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Pediatr Blood Cancer. 2019 Jul;66(7):e27745. doi: 10.1002/pbc.27745. Epub 2019 Apr 11.

Characterization of pediatric hepatocellular carcinoma reveals genomic heterogeneity and diverse signaling pathway activation.

Author information

1
Department of Molecular and Human Genetics, Baylor College of Medicine, Houston, Texas.
2
Department of Pathology and Immunology, Baylor College of Medicine, Houston, Texas.
3
Texas Children's Cancer Center, Texas Children's Hospital, Houston, Texas.
4
University of Texas Health Sciences Center at San Antonio, Greehey Children's Cancer Research Institute, San Antonio, Texas.
5
Department of Surgery, Baylor College of Medicine, Houston, Texas.
6
Department of Pediatrics, Baylor College of Medicine, Houston, Texas.

Abstract

BACKGROUND:

Pediatric hepatocellular carcinoma (HCC) is a rare liver tumor in children with a poor prognosis. Comprehensive molecular profiling to understand the underlying genomic drivers of this tumor has not been completed, and it is unclear whether nonfibrolamellar pediatric HCC is more genomically similar to hepatoblastoma or adult HCC.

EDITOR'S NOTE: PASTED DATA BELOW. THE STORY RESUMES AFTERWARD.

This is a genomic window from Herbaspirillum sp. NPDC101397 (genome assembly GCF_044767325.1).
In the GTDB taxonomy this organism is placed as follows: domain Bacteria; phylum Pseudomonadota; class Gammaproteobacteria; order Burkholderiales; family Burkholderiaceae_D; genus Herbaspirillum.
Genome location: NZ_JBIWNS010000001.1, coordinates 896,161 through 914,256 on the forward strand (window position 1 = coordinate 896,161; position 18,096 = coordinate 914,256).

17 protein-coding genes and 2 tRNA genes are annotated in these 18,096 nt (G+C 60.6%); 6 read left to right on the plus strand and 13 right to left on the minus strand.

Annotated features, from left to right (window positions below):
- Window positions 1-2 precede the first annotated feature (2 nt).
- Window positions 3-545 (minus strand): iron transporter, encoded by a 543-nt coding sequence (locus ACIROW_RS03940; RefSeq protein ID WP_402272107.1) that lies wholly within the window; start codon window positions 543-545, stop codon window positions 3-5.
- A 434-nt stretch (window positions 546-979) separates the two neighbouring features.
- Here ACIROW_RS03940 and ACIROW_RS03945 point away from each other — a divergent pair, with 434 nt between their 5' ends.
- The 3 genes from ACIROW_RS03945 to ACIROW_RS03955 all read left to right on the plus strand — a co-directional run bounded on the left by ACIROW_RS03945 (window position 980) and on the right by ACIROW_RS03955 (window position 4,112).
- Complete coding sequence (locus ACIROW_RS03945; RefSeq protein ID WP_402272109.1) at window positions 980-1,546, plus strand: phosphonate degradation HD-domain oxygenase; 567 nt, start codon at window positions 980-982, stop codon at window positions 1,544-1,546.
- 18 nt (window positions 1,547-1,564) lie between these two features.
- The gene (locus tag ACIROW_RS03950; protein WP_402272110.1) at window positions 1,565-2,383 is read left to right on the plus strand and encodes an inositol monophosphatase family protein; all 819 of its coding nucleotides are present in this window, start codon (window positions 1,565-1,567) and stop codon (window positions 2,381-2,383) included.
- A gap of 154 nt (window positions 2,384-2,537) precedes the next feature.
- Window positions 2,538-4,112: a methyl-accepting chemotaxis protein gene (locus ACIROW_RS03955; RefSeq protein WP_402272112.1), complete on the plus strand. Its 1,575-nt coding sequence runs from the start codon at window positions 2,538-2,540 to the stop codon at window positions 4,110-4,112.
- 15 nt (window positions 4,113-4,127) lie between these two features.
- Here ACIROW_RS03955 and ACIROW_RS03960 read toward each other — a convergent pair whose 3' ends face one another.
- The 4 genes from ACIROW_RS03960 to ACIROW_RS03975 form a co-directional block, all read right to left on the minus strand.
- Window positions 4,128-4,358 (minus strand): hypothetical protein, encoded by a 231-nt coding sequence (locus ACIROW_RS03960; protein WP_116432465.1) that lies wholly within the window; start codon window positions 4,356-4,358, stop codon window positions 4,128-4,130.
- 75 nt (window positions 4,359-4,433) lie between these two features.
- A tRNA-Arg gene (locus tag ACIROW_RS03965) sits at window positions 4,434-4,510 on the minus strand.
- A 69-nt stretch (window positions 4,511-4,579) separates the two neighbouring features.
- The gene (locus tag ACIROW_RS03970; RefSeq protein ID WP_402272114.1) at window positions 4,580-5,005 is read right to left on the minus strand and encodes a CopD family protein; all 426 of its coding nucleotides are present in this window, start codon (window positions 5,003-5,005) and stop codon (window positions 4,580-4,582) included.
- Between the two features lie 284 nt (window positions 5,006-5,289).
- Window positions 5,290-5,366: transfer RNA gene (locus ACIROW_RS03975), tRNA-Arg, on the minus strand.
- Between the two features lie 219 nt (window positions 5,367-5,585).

PROCEDURE:

To characterize the molecular landscape of these tumors, we analyzed a cohort of 15 pediatric non-FL-HCCs by sequencing a panel of cancer-associated genes and conducting copy-number and gene-expression analyses.

RESULTS:

We detected multiple types of molecular alterations in Wnt signaling genes, including APC inversion, AMER1 somatic mutation, and most commonly CTNNB1 intragenic deletions. There were multiple alterations to the telomerase pathway via TERT activation or ATRX mutation. Therapeutically targetable activating mutations in MAPK/ERK signaling pathway genes, including MAPK1 and BRAF, were detected in 20% of tumors. TP53 mutations occurred far less frequently in our pediatric HCC cohort than reported in adult cohorts. Tumors arising in children with underlying liver disease were found to be molecularly distinct from the remainder and lacking detectable oncogenic drivers, as compared with those arising in patients without a history of underlying liver disease; the majority of both types were positive for glypican-3, another potential therapeutic target.

CONCLUSION:

Our study revealed pediatric HCC to be a molecularly heterogeneous group of tumors. Those non-FL-HCC tumors arising in the absence of underlying liver disease harbor genetic alterations affecting multiple cancer pathways, most notably Wnt signaling, and share some characteristics with adult HCC.

KEYWORDS:

MAPK/ERK; TERT; Wnt signaling; cancer; liver

PMID:
30977242
DOI:
10.1002/pbc.27745

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